During the periods when, apparently, Dave the Potter produced no art, it was because he was enslaved by those who did not give him permission to do so. If Dave the Potter lost his leg, it is as likely because of some infraction of slave law as it was because, as the convenient story goes, that he laid down on a railroad track, inebriated, and was run over. When he did make art, it was because owners made it possible for him—they gave him permission. Dave the Potter never stopped being an artist, but the constraints of his human condition, dictated by a country that regarded him as of little value, limited his freedom to make art. Dave the Potter’s work exists not as a sign of resilience but as a sign of just how many things created and imagined by the enslaved have not been passed on to us, have been erased, have been prevented from even happening. Art does not persist, not always. The capacity to make art can be squelched and destroyed. A civilization can be deprived of its opportunity to produce great art. And this is the great tragedy of slavery. It constrained the value of Black intelligence to labor only, to the use of Black bodies for just that alone. America failed itself by failing to value the fullness of who enslaved people were.
    Dave the Potter’s fragments are slivers of this genius, and for this we have to be grateful. For those of us with the opportunity to restore what has been erased, he is a gift, a promise; every piece of ceramic work that has survived represents this possibility, this hope. They exist in museums and galleries and in collectors’ homes. Yet there is no indication that ownership of his work, the very thing his signature was meant to assert, is something any of his descendants have inherited 
    Yet, the Potter Dave is witty: “Dave belongs to Mr. Miles,” he incised on a pot. He reminds us that he knows what slavery means when he declares that his pots are owned by those who own him and who control the means for his labor.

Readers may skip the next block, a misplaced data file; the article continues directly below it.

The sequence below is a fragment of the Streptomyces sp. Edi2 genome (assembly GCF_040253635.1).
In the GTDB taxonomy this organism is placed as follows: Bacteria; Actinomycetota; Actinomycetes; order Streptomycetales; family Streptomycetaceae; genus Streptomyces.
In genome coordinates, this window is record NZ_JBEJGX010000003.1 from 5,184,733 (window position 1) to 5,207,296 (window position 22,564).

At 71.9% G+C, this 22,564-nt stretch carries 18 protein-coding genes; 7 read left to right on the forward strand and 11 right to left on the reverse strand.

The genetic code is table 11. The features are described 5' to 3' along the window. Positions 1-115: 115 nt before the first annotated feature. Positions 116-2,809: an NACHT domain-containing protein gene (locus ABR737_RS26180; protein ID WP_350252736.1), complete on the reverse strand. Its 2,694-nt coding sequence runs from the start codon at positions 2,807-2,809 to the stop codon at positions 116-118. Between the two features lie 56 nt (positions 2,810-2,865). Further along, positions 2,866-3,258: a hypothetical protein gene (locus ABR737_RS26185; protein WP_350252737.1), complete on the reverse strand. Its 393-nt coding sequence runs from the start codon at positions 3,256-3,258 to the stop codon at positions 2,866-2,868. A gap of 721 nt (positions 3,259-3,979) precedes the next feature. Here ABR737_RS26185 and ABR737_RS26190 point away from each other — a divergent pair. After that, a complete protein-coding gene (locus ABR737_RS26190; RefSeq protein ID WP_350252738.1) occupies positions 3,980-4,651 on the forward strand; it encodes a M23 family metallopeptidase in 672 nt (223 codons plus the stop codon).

We come to Dave the Potter fully aware that in his existence and in his function as an ancestor for Black artists, he reminds us of just how challenging and unsettling the issue of race is today. The economy of race is a conundrum for Black artists, one that we struggle with and end up feeling compromised by, one we wish to defy as we break its stranglehold. It is the conundrum that brought Zora Neale Hurston to that emotionally and psychically charged place from which to declare: “I do not always feel colored. Even now I often achieve the unconscious Zora of Eatonville before the Hegira. I feel most colored when I am thrown against a sharp white background. For instance at Barnard. ‘Beside the waters of the Hudson’ I feel my race. Among the thousand white persons, I am a dark rock surged upon, and overswept, but through it all, I remain myself.”1 Hurston believes in a self, but she knows that she is multiselved, and that sometimes the self betrays itself. What Dave the Potter keeps us doing is “feeling our race.” Dave’s circumstances resonate in Langston Hughes’s words: “So I am ashamed for the black poet who says, ‘I want to be a poet, not a Negro poet,’ as though his own racial world were not as interesting as any other world. I am ashamed, too, for the colored artist who runs from the painting of Negro faces to the painting of sunsets after the manner of the academicians because he fears the strange un-whiteness of his own features. An artist must be free to choose what he does, certainly, but he must also never be afraid to do what he might choose.”2  For Hughes, Dave the Potter would be the great artist who is not afraid to be himself because Dave the Potter is never allowed to be anything else but himself. It is this wrestling that makes Toni Morrison bristle at the suggestion by white critics that her art will not be great enough, or American enough, if she does not finally write about white people—or said an- other way, until she stops writing about only Black people. I could go on and on talking about what it means for Black artists to negotiate their art in a white space that Hughes describes as “American standardization”; and while he does not spell this out, he knows it means the white American economy, the white American value system, and the white American culture, where galleries owned by whites have to endorse Black art, where fellowships and awards have to be given to Black artists by white individuals and institutions, and where Dave the Potter’s work is lauded and praised by white people who own it and who, in a sense, continue to make demands on the meaning of this work.